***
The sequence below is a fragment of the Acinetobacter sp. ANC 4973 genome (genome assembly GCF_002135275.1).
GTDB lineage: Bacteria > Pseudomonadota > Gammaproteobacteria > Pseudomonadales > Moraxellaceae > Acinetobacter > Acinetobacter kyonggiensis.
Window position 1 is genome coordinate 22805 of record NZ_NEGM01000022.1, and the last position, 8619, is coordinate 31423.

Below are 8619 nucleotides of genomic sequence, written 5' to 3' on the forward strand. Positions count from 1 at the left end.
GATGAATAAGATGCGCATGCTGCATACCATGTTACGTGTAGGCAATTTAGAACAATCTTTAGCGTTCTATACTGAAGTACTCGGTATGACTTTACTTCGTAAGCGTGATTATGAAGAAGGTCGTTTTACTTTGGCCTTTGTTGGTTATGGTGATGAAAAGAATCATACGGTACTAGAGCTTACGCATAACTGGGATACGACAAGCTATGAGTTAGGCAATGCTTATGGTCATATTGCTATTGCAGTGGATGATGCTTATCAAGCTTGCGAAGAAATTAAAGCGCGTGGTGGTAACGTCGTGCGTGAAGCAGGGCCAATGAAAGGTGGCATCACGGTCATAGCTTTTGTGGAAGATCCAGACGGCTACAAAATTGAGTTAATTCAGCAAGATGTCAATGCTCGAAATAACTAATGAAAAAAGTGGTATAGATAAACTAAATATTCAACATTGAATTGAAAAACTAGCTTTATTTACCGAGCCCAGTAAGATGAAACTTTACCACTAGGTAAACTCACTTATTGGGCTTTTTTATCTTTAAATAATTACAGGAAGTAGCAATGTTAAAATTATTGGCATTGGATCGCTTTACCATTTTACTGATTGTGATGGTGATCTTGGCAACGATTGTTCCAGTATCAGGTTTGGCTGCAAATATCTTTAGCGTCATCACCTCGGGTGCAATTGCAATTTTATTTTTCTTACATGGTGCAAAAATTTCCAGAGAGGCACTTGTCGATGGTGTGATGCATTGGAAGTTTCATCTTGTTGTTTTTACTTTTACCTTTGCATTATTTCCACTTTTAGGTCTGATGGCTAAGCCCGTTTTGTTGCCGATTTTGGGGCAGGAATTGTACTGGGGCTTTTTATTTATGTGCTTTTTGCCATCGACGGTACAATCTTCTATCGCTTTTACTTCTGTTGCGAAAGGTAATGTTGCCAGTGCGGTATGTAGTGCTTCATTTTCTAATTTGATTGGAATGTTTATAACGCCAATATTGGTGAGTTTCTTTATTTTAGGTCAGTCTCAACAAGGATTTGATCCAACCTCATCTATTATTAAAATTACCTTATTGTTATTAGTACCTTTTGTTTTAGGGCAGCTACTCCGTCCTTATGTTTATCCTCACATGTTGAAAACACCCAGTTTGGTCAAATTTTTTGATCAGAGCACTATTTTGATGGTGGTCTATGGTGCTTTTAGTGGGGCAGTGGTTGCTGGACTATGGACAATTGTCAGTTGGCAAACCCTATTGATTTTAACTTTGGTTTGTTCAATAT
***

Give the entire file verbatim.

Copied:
The sequence below is a fragment of the Acinetobacter sp. ANC 4973 genome (genome assembly GCF_002135275.1).
GTDB lineage: Bacteria > Pseudomonadota > Gammaproteobacteria > Pseudomonadales > Moraxellaceae > Acinetobacter > Acinetobacter kyonggiensis.
Window position 1 is genome coordinate 22805 of record NZ_NEGM01000022.1, and the last position, 8619, is coordinate 31423.

Below are 8619 nucleotides of genomic sequence, written 5' to 3' on the forward strand. Positions count from 1 at the left end.
GATGAATAAGATGCGCATGCTGCATACCATGTTACGTGTAGGCAATTTAGAACAATCTTTAGCGTTCTATACTGAAGTACTCGGTATGACTTTACTTCGTAAGCGTGATTATGAAGAAGGTCGTTTTACTTTGGCCTTTGTTGGTTATGGTGATGAAAAGAATCATACGGTACTAGAGCTTACGCATAACTGGGATACGACAAGCTATGAGTTAGGCAATGCTTATGGTCATATTGCTATTGCAGTGGATGATGCTTATCAAGCTTGCGAAGAAATTAAAGCGCGTGGTGGTAACGTCGTGCGTGAAGCAGGGCCAATGAAAGGTGGCATCACGGTCATAGCTTTTGTGGAAGATCCAGACGGCTACAAAATTGAGTTAATTCAGCAAGATGTCAATGCTCGAAATAACTAATGAAAAAAGTGGTATAGATAAACTAAATATTCAACATTGAATTGAAAAACTAGCTTTATTTACCGAGCCCAGTAAGATGAAACTTTACCACTAGGTAAACTCACTTATTGGGCTTTTTTATCTTTAAATAATTACAGGAAGTAGCAATGTTAAAATTATTGGCATTGGATCGCTTTACCATTTTACTGATTGTGATGGTGATCTTGGCAACGATTGTTCCAGTATCAGGTTTGGCTGCAAATATCTTTAGCGTCATCACCTCGGGTGCAATTGCAATTTTATTTTTCTTACATGGTGCAAAAATTTCCAGAGAGGCACTTGTCGATGGTGTGATGCATTGGAAGTTTCATCTTGTTGTTTTTACTTTTACCTTTGCATTATTTCCACTTTTAGGTCTGATGGCTAAGCCCGTTTTGTTGCCGATTTTGGGGCAGGAATTGTACTGGGGCTTTTTATTTATGTGCTTTTTGCCATCGACGGTACAATCTTCTATCGCTTTTACTTCTGTTGCGAAAGGTAATGTTGCCAGTGCGGTATGTAGTGCTTCATTTTCTAATTTGATTGGAATGTTTATAACGCCAATATTGGTGAGTTTCTTTATTTTAGGTCAGTCTCAACAAGGATTTGATCCAACCTCATCTATTATTAAAATTACCTTATTGTTATTAGTACCTTTTGTTTTAGGGCAGCTACTCCGTCCTTATGTTTATCCTCACATGTTGAAAACACCCAGTTTGGTCAAATTTTTTGATCAGAGCACTATTTTGATGGTGGTCTATGGTGCTTTTAGTGGGGCAGTGGTTGCTGGACTATGGACAATTGTCAGTTGGCAAACCCTATTGATTTTAACTTTGGTTTGTTCAATAT